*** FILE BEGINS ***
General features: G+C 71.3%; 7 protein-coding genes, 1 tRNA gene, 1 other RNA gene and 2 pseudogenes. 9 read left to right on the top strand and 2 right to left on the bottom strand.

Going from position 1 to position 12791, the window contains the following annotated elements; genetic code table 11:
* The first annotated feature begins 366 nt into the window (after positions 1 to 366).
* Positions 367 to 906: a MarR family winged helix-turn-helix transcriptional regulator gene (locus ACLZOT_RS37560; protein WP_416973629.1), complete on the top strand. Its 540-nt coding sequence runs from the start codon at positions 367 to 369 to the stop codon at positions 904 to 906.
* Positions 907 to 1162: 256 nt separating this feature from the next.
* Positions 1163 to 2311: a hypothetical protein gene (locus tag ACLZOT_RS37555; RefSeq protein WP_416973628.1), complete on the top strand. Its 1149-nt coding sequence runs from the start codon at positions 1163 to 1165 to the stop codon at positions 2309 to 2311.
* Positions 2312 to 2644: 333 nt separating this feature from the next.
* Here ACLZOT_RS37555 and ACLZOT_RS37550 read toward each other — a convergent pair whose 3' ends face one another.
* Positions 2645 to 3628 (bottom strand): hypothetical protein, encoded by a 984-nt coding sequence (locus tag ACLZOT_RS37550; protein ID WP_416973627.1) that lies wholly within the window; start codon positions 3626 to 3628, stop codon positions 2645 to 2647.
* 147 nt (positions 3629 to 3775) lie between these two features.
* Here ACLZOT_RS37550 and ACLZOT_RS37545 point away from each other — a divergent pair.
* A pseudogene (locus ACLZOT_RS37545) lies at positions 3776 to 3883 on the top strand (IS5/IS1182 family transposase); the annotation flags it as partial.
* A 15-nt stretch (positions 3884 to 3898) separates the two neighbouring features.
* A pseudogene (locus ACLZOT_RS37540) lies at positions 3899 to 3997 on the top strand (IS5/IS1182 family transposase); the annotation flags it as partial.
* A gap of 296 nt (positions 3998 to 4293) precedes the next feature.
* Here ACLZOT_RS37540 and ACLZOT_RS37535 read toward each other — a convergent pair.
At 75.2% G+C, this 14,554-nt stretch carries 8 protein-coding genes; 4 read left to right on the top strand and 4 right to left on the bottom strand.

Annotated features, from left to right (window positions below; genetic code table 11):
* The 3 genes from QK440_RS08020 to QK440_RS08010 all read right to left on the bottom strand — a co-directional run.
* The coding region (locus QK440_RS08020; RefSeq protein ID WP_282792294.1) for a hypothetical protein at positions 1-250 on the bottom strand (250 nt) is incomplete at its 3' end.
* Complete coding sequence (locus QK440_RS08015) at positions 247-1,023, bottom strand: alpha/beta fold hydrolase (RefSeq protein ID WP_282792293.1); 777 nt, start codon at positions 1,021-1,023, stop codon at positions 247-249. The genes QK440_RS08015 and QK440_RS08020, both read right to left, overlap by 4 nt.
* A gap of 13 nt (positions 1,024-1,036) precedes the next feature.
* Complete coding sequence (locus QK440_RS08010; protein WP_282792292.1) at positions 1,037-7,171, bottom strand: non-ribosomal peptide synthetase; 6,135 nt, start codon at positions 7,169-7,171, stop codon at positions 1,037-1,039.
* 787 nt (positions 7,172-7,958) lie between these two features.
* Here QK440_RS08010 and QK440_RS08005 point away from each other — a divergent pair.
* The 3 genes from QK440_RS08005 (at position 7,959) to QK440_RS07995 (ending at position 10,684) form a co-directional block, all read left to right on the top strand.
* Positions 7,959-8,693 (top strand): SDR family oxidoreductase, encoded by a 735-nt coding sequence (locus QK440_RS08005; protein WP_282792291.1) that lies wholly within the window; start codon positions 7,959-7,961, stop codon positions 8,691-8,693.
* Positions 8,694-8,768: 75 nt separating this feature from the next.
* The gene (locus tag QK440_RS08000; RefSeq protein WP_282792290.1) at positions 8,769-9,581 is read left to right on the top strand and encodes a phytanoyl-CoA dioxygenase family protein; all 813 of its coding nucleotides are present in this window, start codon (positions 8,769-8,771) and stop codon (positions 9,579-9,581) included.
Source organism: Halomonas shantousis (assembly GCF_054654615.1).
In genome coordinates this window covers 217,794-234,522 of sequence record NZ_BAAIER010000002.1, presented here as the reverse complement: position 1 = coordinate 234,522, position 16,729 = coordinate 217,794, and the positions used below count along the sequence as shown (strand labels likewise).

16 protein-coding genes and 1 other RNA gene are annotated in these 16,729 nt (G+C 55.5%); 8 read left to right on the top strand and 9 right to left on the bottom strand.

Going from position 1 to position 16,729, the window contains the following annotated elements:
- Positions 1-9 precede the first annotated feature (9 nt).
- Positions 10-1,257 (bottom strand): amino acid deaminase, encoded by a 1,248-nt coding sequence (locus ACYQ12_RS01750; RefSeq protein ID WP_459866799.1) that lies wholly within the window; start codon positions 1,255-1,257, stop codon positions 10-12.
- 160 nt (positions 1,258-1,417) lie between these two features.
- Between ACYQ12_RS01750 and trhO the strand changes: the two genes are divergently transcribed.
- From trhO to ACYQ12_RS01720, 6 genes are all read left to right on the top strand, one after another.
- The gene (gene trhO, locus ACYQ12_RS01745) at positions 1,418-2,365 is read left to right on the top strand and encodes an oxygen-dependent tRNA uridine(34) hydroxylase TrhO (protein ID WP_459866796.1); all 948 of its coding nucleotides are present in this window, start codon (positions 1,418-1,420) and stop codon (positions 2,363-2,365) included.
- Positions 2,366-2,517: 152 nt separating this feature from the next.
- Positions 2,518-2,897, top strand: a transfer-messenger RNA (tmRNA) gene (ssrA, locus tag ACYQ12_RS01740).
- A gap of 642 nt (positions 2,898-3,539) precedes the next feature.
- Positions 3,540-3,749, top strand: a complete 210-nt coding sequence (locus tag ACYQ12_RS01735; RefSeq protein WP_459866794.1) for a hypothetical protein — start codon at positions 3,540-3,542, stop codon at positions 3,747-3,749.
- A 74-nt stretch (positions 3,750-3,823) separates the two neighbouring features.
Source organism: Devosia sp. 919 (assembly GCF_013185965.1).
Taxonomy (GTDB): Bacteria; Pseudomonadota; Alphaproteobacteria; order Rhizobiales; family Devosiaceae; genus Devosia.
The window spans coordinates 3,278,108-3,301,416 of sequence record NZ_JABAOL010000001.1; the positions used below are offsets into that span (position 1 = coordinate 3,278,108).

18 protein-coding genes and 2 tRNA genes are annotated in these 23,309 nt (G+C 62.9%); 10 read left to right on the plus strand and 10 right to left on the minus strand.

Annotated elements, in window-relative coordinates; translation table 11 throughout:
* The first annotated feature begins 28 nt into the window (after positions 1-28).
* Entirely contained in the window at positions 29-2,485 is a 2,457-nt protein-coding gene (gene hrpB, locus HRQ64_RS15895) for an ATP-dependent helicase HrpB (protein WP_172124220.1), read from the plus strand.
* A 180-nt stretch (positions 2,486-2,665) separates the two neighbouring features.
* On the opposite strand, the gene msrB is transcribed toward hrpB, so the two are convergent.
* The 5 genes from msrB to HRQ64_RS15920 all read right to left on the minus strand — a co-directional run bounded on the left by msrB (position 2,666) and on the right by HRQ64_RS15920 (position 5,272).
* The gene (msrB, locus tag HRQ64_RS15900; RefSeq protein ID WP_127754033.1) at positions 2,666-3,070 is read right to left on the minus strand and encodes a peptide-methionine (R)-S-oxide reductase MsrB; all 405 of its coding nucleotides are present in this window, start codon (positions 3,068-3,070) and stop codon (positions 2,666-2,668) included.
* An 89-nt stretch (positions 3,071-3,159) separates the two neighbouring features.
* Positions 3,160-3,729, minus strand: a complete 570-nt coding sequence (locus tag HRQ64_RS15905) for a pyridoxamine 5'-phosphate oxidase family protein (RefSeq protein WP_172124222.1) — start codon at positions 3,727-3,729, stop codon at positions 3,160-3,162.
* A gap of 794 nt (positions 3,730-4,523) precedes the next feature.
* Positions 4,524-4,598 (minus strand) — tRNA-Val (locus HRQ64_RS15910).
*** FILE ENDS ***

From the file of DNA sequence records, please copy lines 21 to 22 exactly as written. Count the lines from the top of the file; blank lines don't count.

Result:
* Complete coding sequence (locus QK440_RS08015) at positions 247-1,023, bottom strand: alpha/beta fold hydrolase (RefSeq protein ID WP_282792293.1); 777 nt, start codon at positions 1,021-1,023, stop codon at positions 247-249. The genes QK440_RS08015 and QK440_RS08020, both read right to left, overlap by 4 nt.
* A gap of 13 nt (positions 1,024-1,036) precedes the next feature.